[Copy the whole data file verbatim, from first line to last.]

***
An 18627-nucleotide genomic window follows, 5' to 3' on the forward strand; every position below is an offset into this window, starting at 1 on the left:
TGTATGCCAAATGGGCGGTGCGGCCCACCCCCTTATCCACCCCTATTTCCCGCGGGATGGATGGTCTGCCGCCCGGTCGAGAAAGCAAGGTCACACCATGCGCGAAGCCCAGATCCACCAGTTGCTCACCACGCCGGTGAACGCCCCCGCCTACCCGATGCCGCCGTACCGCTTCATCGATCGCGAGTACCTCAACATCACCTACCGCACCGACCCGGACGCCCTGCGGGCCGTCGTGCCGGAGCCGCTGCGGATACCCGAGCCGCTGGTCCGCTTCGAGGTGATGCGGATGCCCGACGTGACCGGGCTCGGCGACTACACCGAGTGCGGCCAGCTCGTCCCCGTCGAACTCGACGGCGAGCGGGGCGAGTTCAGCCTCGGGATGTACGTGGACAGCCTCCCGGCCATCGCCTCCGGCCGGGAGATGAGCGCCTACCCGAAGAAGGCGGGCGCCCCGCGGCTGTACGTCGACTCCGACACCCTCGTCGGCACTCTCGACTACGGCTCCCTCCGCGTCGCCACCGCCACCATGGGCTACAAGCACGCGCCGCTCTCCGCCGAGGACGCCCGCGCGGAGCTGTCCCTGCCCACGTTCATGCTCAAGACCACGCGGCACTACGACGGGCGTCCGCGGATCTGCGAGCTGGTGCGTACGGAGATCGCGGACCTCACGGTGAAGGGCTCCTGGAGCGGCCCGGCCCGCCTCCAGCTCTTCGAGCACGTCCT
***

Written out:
An 18627-nucleotide genomic window follows, 5' to 3' on the forward strand; every position below is an offset into this window, starting at 1 on the left:
TGTATGCCAAATGGGCGGTGCGGCCCACCCCCTTATCCACCCCTATTTCCCGCGGGATGGATGGTCTGCCGCCCGGTCGAGAAAGCAAGGTCACACCATGCGCGAAGCCCAGATCCACCAGTTGCTCACCACGCCGGTGAACGCCCCCGCCTACCCGATGCCGCCGTACCGCTTCATCGATCGCGAGTACCTCAACATCACCTACCGCACCGACCCGGACGCCCTGCGGGCCGTCGTGCCGGAGCCGCTGCGGATACCCGAGCCGCTGGTCCGCTTCGAGGTGATGCGGATGCCCGACGTGACCGGGCTCGGCGACTACACCGAGTGCGGCCAGCTCGTCCCCGTCGAACTCGACGGCGAGCGGGGCGAGTTCAGCCTCGGGATGTACGTGGACAGCCTCCCGGCCATCGCCTCCGGCCGGGAGATGAGCGCCTACCCGAAGAAGGCGGGCGCCCCGCGGCTGTACGTCGACTCCGACACCCTCGTCGGCACTCTCGACTACGGCTCCCTCCGCGTCGCCACCGCCACCATGGGCTACAAGCACGCGCCGCTCTCCGCCGAGGACGCCCGCGCGGAGCTGTCCCTGCCCACGTTCATGCTCAAGACCACGCGGCACTACGACGGGCGTCCGCGGATCTGCGAGCTGGTGCGTACGGAGATCGCGGACCTCACGGTGAAGGGCTCCTGGAGCGGCCCGGCCCGCCTCCAGCTCTTCGAGCACGTCCT